Recommendation 9:  Ethics EducationBecause synthetic biology and related research cross traditional disciplinary boundaries, ethics education similar or superior to the training required today in the medical and clinical research communities should be developed and required for all researchers and student-investigators outside the medical setting, including in engineering and materials science.  As part of the coordinated approach urged in Recommendation 4, the Executive Office of the President, in consultation with the National Academy of Sciences, the National Academy of Engineering, the scientific community, and the public, should convene a panel to consider appropriate and meaningful training requirements and models.  New Directions: The Ethics of Synthetic Biology and Emerging Technologies December 2010
Recommendation 6:  Amend the Common Rule to Address Investigator ResponsibilitiesThe Common Rule should be revised to include a section directly addressing the responsibilities of investigators.  Doing so would bring it into harmony with the Food and Drug Administration regulations for clinical research and international standards that make the obligations of individual researchers more explicit, and contribute to building a stronger culture of responsibility among researchers. Moral Science:  Protecting Participants in Human Subjects Research December 2011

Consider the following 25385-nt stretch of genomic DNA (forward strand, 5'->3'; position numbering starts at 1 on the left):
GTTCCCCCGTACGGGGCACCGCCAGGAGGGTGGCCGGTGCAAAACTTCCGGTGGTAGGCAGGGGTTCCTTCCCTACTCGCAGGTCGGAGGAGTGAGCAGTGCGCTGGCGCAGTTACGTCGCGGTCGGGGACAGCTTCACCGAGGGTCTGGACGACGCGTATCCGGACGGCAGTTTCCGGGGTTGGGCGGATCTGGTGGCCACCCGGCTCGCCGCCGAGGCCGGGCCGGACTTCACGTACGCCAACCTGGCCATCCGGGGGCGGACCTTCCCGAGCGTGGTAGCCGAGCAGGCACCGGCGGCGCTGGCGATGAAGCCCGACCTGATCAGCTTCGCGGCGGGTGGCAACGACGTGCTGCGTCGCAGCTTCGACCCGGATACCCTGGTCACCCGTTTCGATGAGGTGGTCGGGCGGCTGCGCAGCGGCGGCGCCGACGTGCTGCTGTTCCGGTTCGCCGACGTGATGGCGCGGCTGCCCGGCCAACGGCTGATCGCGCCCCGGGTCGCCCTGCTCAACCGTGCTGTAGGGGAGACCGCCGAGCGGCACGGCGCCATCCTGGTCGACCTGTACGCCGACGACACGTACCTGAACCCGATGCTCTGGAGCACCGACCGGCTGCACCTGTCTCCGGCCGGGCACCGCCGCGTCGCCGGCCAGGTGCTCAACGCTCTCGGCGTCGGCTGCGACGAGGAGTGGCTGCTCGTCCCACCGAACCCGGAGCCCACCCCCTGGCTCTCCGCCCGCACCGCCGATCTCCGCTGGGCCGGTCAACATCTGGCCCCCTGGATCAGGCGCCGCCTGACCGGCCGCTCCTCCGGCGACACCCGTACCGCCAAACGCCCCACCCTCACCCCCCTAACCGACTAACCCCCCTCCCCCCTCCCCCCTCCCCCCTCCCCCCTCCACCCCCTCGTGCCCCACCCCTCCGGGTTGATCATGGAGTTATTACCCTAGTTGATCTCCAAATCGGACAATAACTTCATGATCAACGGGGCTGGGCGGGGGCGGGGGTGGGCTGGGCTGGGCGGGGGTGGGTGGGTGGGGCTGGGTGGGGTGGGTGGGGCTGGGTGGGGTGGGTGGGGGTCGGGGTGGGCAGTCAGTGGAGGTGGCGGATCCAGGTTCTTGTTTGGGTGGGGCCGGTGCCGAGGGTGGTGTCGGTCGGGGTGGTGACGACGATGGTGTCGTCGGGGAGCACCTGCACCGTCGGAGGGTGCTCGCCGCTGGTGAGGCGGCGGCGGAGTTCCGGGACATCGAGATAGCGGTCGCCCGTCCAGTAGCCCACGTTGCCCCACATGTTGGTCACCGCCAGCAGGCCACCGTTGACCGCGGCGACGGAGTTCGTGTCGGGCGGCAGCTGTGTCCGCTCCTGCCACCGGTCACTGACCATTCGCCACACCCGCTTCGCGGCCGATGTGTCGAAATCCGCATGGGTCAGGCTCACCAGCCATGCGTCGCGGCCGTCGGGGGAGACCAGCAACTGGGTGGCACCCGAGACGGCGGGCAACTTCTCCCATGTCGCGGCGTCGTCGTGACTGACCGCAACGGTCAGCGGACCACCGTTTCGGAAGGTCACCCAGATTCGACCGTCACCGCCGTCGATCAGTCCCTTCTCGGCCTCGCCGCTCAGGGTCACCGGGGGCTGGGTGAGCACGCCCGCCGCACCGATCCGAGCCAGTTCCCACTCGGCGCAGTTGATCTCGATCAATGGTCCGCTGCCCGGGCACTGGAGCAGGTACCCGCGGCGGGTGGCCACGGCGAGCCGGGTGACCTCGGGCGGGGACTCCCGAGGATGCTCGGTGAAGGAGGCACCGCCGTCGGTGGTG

Recommendation 7:  Expand Ethics Discourse and EducationTo ensure the ethical design and conduct of human subjects research, universities, professional societies, licensing bodies, and journals should adopt more effective ways of integrating a lively understanding of personal responsibility into professional research practice.  Rigorous courses in bioethics and human subjects research at the undergraduate as well as graduate and professional levels should be developed and expanded to include ongoing engagement and case reviews for investigators at all levels of experience. Moral Science:  Protecting Participants in Human Subjects Research December 2011
Recommendation 2.1Funders of whole genome sequencing research; managers of research, clinical, and commercial databases; and policy makers should ensure the security of whole genome sequence data.  All persons who work with whole genome sequence data, whether in clinical or research settings, public or private, must be: 1) guided by professional ethical standards related to the privacy and confidentiality of whole genome sequence data and not intentionally, recklessly, or negligently access or misuse these data; and 2) held accountable to state and federal laws and regulations that require specific remedial or penal measures in the case of lapses in whole genome sequence data security, such as breaches due to the loss of portable data storage devices or hacking.  Privacy and Progress in Whole Genome Sequencing October 2012


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This is a space for the members and staff of the 2009 -2017 Presidential Commission for the Study of Bioethical Issues to communicate with the public about the work of the commission and to discuss important issues in bioethics.

As of January 15th, 2017 this blog will no longer be updated but continues to be available as an archive of the work of the 2009-2017 Presidential Commission for the Study of Bioethical Issues